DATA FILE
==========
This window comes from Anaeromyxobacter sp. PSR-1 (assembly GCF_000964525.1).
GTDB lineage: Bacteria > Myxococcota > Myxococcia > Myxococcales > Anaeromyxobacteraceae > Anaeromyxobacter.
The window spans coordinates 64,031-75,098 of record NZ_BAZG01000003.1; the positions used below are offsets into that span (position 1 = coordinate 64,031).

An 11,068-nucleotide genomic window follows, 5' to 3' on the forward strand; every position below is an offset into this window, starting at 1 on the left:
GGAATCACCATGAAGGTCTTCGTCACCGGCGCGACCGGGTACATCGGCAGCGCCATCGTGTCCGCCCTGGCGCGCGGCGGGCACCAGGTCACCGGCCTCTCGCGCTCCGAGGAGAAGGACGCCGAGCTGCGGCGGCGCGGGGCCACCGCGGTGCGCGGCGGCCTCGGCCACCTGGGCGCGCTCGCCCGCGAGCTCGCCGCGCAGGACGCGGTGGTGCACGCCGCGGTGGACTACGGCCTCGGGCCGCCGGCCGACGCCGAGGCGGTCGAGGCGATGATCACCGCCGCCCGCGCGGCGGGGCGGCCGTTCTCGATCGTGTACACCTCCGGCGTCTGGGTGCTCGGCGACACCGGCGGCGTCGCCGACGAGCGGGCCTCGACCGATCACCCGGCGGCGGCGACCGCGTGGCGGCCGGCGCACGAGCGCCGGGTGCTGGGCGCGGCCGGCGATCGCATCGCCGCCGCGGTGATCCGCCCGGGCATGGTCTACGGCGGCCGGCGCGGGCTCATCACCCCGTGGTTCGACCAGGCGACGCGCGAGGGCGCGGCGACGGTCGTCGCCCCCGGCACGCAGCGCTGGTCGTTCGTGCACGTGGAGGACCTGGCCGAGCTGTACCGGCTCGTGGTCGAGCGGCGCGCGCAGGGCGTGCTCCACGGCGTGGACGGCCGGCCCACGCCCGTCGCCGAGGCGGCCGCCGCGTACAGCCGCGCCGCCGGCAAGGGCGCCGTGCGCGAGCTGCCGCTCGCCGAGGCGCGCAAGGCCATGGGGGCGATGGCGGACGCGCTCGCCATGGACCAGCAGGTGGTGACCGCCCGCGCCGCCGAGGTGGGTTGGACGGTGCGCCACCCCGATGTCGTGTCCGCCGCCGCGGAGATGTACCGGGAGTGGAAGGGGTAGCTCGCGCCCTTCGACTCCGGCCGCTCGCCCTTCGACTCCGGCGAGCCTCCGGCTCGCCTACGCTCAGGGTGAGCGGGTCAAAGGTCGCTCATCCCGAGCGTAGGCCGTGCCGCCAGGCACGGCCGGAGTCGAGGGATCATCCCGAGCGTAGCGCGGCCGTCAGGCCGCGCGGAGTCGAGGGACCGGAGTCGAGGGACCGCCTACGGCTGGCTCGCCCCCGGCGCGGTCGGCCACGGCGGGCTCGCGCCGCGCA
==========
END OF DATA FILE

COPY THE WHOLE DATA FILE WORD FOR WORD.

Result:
This window comes from Anaeromyxobacter sp. PSR-1 (assembly GCF_000964525.1).
GTDB lineage: Bacteria > Myxococcota > Myxococcia > Myxococcales > Anaeromyxobacteraceae > Anaeromyxobacter.
The window spans coordinates 64,031-75,098 of record NZ_BAZG01000003.1; the positions used below are offsets into that span (position 1 = coordinate 64,031).

An 11,068-nucleotide genomic window follows, 5' to 3' on the forward strand; every position below is an offset into this window, starting at 1 on the left:
GGAATCACCATGAAGGTCTTCGTCACCGGCGCGACCGGGTACATCGGCAGCGCCATCGTGTCCGCCCTGGCGCGCGGCGGGCACCAGGTCACCGGCCTCTCGCGCTCCGAGGAGAAGGACGCCGAGCTGCGGCGGCGCGGGGCCACCGCGGTGCGCGGCGGCCTCGGCCACCTGGGCGCGCTCGCCCGCGAGCTCGCCGCGCAGGACGCGGTGGTGCACGCCGCGGTGGACTACGGCCTCGGGCCGCCGGCCGACGCCGAGGCGGTCGAGGCGATGATCACCGCCGCCCGCGCGGCGGGGCGGCCGTTCTCGATCGTGTACACCTCCGGCGTCTGGGTGCTCGGCGACACCGGCGGCGTCGCCGACGAGCGGGCCTCGACCGATCACCCGGCGGCGGCGACCGCGTGGCGGCCGGCGCACGAGCGCCGGGTGCTGGGCGCGGCCGGCGATCGCATCGCCGCCGCGGTGATCCGCCCGGGCATGGTCTACGGCGGCCGGCGCGGGCTCATCACCCCGTGGTTCGACCAGGCGACGCGCGAGGGCGCGGCGACGGTCGTCGCCCCCGGCACGCAGCGCTGGTCGTTCGTGCACGTGGAGGACCTGGCCGAGCTGTACCGGCTCGTGGTCGAGCGGCGCGCGCAGGGCGTGCTCCACGGCGTGGACGGCCGGCCCACGCCCGTCGCCGAGGCGGCCGCCGCGTACAGCCGCGCCGCCGGCAAGGGCGCCGTGCGCGAGCTGCCGCTCGCCGAGGCGCGCAAGGCCATGGGGGCGATGGCGGACGCGCTCGCCATGGACCAGCAGGTGGTGACCGCCCGCGCCGCCGAGGTGGGTTGGACGGTGCGCCACCCCGATGTCGTGTCCGCCGCCGCGGAGATGTACCGGGAGTGGAAGGGGTAGCTCGCGCCCTTCGACTCCGGCCGCTCGCCCTTCGACTCCGGCGAGCCTCCGGCTCGCCTACGCTCAGGGTGAGCGGGTCAAAGGTCGCTCATCCCGAGCGTAGGCCGTGCCGCCAGGCACGGCCGGAGTCGAGGGATCATCCCGAGCGTAGCGCGGCCGTCAGGCCGCGCGGAGTCGAGGGACCGGAGTCGAGGGACCGCCTACGGCTGGCTCGCCCCCGGCGCGGTCGGCCACGGCGGGCTCGCGCCGCGCA